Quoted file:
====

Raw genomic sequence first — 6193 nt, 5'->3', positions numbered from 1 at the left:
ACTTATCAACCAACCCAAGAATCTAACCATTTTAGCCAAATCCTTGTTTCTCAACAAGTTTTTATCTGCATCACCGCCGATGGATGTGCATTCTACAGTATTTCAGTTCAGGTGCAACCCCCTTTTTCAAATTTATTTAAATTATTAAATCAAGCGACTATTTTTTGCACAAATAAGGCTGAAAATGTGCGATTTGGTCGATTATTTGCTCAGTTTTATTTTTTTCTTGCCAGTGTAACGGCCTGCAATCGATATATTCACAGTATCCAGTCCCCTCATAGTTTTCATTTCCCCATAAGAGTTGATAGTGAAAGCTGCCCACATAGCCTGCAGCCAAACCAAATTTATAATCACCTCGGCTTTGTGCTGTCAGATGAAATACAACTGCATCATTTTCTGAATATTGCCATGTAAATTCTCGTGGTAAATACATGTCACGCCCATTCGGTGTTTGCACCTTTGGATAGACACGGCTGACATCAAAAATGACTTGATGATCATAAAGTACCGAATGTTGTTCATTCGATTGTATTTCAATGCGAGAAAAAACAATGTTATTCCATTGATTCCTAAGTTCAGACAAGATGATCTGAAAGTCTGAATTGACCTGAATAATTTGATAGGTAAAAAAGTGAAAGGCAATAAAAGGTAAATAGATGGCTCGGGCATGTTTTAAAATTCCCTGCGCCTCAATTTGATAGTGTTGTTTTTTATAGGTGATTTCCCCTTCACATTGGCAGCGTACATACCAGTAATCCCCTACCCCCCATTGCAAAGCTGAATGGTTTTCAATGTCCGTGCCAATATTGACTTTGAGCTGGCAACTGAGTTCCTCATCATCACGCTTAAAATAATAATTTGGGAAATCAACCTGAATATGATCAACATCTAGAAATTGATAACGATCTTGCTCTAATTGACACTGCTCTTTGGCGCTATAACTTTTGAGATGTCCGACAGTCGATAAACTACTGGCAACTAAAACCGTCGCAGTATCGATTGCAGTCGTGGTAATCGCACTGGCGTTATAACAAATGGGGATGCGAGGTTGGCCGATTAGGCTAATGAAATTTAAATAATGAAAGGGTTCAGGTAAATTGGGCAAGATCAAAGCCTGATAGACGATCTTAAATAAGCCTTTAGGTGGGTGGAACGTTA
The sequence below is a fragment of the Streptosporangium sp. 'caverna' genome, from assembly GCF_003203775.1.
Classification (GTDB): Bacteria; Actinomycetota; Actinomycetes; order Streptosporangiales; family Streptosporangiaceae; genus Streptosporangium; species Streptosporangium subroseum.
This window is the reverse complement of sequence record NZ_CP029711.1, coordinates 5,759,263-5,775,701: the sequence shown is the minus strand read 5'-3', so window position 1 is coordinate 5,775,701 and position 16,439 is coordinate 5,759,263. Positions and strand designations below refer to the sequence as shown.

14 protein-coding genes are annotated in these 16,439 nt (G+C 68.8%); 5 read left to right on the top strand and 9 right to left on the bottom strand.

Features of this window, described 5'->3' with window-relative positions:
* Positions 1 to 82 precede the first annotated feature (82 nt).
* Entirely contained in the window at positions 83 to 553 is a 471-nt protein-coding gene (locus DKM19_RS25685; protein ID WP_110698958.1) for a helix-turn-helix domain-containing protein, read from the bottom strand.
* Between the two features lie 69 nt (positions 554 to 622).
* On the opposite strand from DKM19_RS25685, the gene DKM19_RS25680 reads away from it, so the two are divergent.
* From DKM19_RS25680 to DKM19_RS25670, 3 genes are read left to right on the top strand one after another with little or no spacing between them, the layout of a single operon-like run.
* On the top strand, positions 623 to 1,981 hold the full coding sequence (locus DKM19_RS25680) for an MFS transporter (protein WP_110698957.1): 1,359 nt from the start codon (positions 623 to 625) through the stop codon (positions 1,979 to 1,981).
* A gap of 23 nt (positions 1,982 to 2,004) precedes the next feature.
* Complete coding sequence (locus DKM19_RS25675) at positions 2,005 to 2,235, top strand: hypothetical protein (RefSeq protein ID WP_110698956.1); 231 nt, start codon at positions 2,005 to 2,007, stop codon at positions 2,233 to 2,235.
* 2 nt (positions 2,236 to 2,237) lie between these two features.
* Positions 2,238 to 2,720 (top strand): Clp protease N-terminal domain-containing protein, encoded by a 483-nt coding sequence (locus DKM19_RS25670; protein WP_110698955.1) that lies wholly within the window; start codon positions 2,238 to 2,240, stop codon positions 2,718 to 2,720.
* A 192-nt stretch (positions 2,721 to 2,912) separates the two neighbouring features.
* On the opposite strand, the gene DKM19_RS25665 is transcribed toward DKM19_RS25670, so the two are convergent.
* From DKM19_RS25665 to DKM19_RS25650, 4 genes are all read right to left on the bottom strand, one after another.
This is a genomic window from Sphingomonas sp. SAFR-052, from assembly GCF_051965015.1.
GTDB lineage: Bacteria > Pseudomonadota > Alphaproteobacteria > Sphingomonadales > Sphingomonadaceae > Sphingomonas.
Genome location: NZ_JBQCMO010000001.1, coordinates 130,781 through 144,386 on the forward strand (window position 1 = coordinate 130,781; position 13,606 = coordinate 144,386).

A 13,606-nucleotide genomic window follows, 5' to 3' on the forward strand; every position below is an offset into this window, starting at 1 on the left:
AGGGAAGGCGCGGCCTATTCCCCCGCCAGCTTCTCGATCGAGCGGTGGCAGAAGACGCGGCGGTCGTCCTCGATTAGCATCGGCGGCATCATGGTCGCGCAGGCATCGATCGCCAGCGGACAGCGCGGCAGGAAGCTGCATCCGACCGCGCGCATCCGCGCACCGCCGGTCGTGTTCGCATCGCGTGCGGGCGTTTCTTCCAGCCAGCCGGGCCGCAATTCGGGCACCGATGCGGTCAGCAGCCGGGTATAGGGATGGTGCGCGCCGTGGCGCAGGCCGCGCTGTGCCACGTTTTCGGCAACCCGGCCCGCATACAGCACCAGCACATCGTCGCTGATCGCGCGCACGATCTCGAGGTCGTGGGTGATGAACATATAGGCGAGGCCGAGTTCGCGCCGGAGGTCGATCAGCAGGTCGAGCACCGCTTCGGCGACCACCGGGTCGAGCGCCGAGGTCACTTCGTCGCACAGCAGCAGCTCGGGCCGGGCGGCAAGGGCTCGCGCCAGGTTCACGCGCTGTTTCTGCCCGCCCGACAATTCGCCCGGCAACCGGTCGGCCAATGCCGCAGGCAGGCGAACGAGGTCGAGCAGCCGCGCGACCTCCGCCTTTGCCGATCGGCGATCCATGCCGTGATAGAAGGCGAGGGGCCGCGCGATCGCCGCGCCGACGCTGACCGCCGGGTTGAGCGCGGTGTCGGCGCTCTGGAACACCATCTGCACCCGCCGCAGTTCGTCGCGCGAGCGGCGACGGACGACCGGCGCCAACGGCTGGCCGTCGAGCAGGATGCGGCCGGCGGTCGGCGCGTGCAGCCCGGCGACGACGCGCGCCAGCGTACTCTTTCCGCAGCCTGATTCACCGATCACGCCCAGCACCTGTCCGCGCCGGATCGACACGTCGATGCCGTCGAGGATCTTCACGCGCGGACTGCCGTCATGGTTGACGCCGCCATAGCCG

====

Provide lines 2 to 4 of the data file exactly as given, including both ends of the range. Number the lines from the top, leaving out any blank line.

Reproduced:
ACTTATCAACCAACCCAAGAATCTAACCATTTTAGCCAAATCCTTGTTTCTCAACAAGTTTTTATCTGCATCACCGCCGATGGATGTGCATTCTACAGTATTTCAGTTCAGGTGCAACCCCCTTTTTCAAATTTATTTAAATTATTAAATCAAGCGACTATTTTTTGCACAAATAAGGCTGAAAATGTGCGATTTGGTCGATTATTTGCTCAGTTTTATTTTTTTCTTGCCAGTGTAACGGCCTGCAATCGATATATTCACAGTATCCAGTCCCCTCATAGTTTTCATTTCCCCATAAGAGTTGATAGTGAAAGCTGCCCACATAGCCTGCAGCCAAACCAAATTTATAATCACCTCGGCTTTGTGCTGTCAGATGAAATACAACTGCATCATTTTCTGAATATTGCCATGTAAATTCTCGTGGTAAATACATGTCACGCCCATTCGGTGTTTGCACCTTTGGATAGACACGGCTGACATCAAAAATGACTTGATGATCATAAAGTACCGAATGTTGTTCATTCGATTGTATTTCAATGCGAGAAAAAACAATGTTATTCCATTGATTCCTAAGTTCAGACAAGATGATCTGAAAGTCTGAATTGACCTGAATAATTTGATAGGTAAAAAAGTGAAAGGCAATAAAAGGTAAATAGATGGCTCGGGCATGTTTTAAAATTCCCTGCGCCTCAATTTGATAGTGTTGTTTTTTATAGGTGATTTCCCCTTCACATTGGCAGCGTACATACCAGTAATCCCCTACCCCCCATTGCAAAGCTGAATGGTTTTCAATGTCCGTGCCAATATTGACTTTGAGCTGGCAACTGAGTTCCTCATCATCACGCTTAAAATAATAATTTGGGAAATCAACCTGAATATGATCAACATCTAGAAATTGATAACGATCTTGCTCTAATTGACACTGCTCTTTGGCGCTATAACTTTTGAGATGTCCGACAGTCGATAAACTACTGGCAACTAAAACCGTCGCAGTATCGATTGCAGTCGTGGTAATCGCACTGGCGTTATAACAAATGGGGATGCGAGGTTGGCCGATTAGGCTAATGAAATTTAAATAATGAAAGGGTTCAGGTAAATTGGGCAAGATCAAAGCCTGATAGACGATCTTAAATAAGCCTTTAGGTGGGTGGAACGTTA
The sequence below is a fragment of the Streptosporangium sp. 'caverna' genome, from assembly GCF_003203775.1.
Classification (GTDB): Bacteria; Actinomycetota; Actinomycetes; order Streptosporangiales; family Streptosporangiaceae; genus Streptosporangium; species Streptosporangium subroseum.